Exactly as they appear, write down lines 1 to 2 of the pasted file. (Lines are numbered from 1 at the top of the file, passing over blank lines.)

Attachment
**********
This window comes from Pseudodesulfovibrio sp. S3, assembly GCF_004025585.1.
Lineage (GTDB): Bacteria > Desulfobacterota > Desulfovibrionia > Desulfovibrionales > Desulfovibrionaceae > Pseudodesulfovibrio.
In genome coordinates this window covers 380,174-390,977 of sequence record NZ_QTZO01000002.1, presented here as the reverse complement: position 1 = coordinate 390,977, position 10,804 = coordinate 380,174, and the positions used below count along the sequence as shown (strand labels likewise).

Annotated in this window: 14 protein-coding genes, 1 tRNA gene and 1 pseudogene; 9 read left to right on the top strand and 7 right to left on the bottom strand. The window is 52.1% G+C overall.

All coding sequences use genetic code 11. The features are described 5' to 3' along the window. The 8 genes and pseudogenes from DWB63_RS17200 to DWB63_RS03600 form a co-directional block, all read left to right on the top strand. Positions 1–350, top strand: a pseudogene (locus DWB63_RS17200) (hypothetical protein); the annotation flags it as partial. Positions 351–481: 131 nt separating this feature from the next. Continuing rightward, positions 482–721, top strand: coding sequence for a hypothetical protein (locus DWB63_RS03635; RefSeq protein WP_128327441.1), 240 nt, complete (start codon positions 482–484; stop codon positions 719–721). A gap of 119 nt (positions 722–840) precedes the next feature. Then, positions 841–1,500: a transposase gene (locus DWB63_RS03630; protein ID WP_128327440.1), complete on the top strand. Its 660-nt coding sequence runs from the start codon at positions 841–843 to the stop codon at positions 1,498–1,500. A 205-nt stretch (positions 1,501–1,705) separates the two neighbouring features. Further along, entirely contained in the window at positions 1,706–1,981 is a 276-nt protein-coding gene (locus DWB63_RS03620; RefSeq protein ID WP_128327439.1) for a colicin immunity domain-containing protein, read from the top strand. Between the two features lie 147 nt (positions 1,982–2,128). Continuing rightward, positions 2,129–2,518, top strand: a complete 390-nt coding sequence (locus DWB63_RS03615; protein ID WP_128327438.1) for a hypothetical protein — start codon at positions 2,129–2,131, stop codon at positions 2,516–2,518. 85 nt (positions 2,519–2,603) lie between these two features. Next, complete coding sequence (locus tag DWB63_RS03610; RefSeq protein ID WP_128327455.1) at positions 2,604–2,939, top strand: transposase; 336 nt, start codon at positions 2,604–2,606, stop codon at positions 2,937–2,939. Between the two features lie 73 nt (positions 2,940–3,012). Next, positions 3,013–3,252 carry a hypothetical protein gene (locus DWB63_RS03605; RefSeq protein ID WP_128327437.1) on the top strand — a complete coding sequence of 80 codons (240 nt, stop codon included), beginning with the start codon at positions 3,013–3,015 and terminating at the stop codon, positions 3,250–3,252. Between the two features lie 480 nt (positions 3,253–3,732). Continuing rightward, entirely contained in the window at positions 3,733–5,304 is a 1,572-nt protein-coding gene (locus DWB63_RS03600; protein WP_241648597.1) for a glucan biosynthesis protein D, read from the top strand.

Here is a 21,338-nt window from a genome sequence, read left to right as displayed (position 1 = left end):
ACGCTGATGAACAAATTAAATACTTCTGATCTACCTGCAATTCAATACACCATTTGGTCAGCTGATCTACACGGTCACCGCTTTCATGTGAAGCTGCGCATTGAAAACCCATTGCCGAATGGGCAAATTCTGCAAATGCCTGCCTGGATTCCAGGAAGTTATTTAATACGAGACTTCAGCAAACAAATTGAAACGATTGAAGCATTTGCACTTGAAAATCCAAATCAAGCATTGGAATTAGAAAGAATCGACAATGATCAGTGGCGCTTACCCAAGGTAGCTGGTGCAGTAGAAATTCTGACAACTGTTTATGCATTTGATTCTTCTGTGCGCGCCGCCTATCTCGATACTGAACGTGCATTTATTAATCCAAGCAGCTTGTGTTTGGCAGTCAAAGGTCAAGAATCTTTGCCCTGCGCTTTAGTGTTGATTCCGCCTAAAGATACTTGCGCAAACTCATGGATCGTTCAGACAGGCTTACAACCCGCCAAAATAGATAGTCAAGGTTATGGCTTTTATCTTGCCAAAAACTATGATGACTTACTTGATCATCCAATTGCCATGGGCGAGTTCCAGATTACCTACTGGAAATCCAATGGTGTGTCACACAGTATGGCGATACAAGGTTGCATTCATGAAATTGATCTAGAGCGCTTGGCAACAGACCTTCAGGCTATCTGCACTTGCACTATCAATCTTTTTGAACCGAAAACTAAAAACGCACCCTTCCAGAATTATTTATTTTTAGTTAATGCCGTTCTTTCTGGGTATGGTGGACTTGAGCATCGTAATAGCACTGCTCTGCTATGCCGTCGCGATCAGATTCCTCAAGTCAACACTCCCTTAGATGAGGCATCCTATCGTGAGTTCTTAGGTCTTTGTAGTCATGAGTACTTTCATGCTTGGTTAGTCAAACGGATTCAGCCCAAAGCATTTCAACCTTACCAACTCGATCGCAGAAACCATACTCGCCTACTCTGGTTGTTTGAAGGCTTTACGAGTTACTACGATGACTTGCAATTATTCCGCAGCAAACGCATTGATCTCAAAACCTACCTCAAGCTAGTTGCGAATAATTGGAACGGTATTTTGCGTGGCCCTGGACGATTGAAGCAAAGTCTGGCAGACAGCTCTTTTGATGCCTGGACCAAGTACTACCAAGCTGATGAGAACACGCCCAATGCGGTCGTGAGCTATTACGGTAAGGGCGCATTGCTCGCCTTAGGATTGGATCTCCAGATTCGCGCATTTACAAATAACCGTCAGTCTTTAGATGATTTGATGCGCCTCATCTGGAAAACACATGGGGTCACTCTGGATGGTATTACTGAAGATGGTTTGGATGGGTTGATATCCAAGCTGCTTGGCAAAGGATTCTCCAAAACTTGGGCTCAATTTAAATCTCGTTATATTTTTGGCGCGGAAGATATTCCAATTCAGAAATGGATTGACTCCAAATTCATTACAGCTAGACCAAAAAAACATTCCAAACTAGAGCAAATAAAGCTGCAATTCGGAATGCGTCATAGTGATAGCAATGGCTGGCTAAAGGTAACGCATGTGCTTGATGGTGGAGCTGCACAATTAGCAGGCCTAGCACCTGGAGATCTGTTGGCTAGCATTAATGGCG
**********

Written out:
This window comes from Pseudodesulfovibrio sp. S3, assembly GCF_004025585.1.
Lineage (GTDB): Bacteria > Desulfobacterota > Desulfovibrionia > Desulfovibrionales > Desulfovibrionaceae > Pseudodesulfovibrio.